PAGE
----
Your vision for low-voltage power distribution may differ from mine, for example it may include some smart element which I have eschewed. You might even be a mains-voltage enthusiast. Please let us know in the comments.
“Chapter 5; Horowitz and Hill”. University students of all subjects will each have their standard texts of which everyone will own a copy. It will be so familiar to them as to be referred to by its author as a shorthand, and depending on the subject and the tome in question it will be either universally loathed or held onto and treasured as a lifetime work of reference.
For electronic engineers the work that most exemplifies this is [Paul Horowitz] and [Winfield Hill]’s The Art Of Electronics. It definitely falls into the latter category of course books, being both a mine of information and presented in an extremely accessible style. It’s now available in its third edition, but the copy in front of me is a first edition printed some time in the mid 1980s.
Chapter 5 probably made most of an impression on the late-teenage me, because it explains voltage regulation and power supplies both linear and switching. Though there is nothing spectacularly challenging about a power supply from the perspective of experience, having them explained as a nineteen-year-old by a book that made sense because it told you all the stuff you needed to know rather than just what a school exam syllabus demanded you should know was a revelation.
On the first page of my Art of Electronics chapter 5, they dive straight in to the μA723 linear voltage regulator. This is pretty old; a design from the legendary [Bob Widlar], master of analogue integrated circuits, which first made it to market in 1967. [Horowitz] and [Hill] say “Although you might not choose it for a new design nowadays, it is worth looking at in some detail, since more recent regulators work on the same principles“. It was 13 years old when they wrote that sentence and now it is nearly 50 years old, yet judging by the fact that Texas Instruments still lists it as an active product without any of those ominous warnings about end-of-life it seems plenty of designers have not heeded those words.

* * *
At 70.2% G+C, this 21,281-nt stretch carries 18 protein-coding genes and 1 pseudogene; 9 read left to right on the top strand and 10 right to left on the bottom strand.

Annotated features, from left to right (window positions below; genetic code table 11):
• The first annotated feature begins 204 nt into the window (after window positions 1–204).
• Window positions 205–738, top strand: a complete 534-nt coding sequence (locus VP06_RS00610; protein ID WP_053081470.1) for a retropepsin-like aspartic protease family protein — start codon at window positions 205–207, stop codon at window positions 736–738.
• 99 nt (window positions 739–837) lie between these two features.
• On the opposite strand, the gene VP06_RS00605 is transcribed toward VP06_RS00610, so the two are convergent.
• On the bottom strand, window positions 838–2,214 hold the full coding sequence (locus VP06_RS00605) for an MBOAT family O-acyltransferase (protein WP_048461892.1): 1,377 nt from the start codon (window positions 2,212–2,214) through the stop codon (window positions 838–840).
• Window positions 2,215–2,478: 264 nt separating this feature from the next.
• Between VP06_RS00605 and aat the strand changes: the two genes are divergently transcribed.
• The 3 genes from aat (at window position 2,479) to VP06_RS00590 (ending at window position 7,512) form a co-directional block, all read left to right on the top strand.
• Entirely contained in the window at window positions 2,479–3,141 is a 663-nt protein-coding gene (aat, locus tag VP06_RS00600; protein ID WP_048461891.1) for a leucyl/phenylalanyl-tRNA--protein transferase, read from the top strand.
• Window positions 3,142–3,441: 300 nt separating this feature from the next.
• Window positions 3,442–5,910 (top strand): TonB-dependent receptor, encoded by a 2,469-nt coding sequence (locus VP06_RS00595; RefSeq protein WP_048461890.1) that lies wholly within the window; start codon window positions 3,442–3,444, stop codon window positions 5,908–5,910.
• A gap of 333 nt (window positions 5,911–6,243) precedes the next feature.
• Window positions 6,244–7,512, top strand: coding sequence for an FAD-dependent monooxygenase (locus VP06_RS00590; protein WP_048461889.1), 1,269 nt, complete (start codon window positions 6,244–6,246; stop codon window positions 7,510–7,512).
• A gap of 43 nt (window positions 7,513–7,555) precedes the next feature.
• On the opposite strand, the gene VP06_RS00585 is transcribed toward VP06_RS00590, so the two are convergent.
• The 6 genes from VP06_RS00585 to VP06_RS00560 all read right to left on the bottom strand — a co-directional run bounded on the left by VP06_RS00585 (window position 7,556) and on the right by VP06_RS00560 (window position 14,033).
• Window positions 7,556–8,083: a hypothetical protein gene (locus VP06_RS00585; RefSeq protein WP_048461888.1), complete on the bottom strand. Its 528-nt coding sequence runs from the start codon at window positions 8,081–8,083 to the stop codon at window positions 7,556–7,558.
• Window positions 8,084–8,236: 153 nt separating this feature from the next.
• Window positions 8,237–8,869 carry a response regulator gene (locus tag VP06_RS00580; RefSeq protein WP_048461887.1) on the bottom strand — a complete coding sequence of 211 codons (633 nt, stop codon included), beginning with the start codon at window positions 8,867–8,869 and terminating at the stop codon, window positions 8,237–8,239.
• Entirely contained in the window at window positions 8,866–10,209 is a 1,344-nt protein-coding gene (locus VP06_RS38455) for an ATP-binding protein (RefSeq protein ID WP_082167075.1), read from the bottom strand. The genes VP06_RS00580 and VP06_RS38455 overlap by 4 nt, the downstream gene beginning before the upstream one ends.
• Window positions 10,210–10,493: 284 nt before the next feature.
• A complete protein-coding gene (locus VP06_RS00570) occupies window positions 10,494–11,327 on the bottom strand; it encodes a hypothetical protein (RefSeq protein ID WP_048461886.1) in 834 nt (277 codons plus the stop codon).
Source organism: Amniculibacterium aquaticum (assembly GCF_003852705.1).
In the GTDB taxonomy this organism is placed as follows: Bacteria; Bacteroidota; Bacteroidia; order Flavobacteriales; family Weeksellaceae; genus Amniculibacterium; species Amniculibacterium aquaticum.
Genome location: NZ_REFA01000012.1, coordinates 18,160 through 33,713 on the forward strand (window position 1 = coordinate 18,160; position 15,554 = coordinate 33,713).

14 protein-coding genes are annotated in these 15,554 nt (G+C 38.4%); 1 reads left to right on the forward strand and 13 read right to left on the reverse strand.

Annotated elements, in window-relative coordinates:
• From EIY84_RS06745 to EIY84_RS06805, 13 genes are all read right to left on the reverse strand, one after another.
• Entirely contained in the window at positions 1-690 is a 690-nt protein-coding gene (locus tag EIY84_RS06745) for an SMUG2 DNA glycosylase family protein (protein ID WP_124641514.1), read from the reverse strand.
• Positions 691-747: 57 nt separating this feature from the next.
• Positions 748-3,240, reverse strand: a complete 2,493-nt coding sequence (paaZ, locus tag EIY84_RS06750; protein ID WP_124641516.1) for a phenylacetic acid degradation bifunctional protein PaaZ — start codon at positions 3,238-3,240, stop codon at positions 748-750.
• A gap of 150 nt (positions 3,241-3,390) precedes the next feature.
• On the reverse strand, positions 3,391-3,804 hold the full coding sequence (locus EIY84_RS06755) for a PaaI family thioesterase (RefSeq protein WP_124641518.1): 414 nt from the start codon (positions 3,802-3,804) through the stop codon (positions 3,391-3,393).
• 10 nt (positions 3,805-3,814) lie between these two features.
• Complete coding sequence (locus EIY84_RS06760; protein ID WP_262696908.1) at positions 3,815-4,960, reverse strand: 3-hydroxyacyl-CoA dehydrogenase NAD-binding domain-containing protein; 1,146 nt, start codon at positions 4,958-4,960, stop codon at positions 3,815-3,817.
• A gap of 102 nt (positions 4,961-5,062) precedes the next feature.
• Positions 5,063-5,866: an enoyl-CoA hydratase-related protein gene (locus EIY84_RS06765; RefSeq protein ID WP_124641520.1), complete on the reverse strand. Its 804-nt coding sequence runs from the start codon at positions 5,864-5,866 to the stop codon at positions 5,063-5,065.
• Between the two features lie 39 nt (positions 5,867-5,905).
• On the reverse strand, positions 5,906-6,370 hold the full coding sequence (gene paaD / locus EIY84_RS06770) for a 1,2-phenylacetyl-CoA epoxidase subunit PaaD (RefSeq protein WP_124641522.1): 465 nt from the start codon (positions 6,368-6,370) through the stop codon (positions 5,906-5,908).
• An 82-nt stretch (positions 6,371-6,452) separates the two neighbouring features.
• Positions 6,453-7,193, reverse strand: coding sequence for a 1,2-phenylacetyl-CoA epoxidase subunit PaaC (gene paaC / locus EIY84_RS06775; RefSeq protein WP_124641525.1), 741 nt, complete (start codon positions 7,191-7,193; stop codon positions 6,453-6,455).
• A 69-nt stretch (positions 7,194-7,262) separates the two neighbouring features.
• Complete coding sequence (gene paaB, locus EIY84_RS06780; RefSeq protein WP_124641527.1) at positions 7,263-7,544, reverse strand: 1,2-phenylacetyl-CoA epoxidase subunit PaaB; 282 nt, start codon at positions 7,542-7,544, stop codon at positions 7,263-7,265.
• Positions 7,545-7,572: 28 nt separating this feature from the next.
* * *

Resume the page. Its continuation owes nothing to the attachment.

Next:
So why is a 50-year-old regulator chip still an active product? There is a huge range of better regulators, probably cheaper and more efficient regulators that make its 14-pin DIP seem very dated indeed. The answer is that it’s an incredibly useful part because it does not present you with a regulator as such, instead it’s a kit of all the parts required to make a regulator of almost any description. Thus it is both an astonishingly versatile device for a designer and the ideal platform for anyone wanting to learn about or experiment with a regulator.
Running through the package contents, there is a temperature compensated voltage reference, an error amplifier, an output transistor, and a current sense transistor, all presented almost as separate components on a blank slate for the designer. It can be configured as a negative or a positive voltage series regulator, it can use an external transistor to boost its 150mA rated current, it can incorporate a current limiter, it can be a shunt regulator, and there is even a circuit for its use as a switching regulator in the data sheet. To fully understand the 723 then is to fully understand low voltage linear regulators.
On my bench there is a low voltage supply that is my go-to battery replacement when I am prototyping. It’s the supply I made using a 723 after reading the Art of Electronics power supply chapter all those years ago, and it is not unlike the circuit shown in figure 4 of the device data sheet.